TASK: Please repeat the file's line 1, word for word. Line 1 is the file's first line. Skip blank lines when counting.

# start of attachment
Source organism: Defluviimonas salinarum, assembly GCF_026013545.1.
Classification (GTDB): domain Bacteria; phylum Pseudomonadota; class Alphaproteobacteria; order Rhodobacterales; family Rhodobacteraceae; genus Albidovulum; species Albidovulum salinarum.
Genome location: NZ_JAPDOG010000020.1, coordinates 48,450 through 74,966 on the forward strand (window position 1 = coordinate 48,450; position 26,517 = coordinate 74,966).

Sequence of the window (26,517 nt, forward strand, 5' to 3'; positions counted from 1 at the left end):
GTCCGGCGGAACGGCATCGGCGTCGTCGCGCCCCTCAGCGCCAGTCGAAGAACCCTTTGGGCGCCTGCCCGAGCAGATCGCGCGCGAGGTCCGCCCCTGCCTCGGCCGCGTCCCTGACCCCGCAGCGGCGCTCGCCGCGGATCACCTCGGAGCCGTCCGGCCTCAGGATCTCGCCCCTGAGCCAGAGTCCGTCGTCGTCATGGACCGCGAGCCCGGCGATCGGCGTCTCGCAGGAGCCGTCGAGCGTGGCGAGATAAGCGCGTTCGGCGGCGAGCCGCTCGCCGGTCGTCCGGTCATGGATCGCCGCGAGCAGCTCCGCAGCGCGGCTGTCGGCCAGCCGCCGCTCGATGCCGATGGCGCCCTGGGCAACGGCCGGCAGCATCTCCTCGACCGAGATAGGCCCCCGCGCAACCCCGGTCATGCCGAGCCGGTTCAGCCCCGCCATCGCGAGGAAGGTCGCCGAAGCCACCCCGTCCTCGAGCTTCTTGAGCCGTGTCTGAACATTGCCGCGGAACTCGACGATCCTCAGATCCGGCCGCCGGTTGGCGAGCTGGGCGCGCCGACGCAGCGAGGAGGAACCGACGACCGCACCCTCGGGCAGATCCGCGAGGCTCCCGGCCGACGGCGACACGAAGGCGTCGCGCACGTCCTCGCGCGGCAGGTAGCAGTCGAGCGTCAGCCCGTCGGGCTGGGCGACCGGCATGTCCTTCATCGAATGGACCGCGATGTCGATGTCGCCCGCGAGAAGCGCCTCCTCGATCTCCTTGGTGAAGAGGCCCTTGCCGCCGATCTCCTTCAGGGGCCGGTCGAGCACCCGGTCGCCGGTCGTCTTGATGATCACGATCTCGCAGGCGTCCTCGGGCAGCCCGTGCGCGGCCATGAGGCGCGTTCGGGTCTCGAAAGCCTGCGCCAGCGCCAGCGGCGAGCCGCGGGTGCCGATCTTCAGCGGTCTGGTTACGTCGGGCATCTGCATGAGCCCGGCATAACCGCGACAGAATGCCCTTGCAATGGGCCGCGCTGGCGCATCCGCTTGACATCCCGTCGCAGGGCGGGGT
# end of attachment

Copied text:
Source organism: Defluviimonas salinarum, assembly GCF_026013545.1.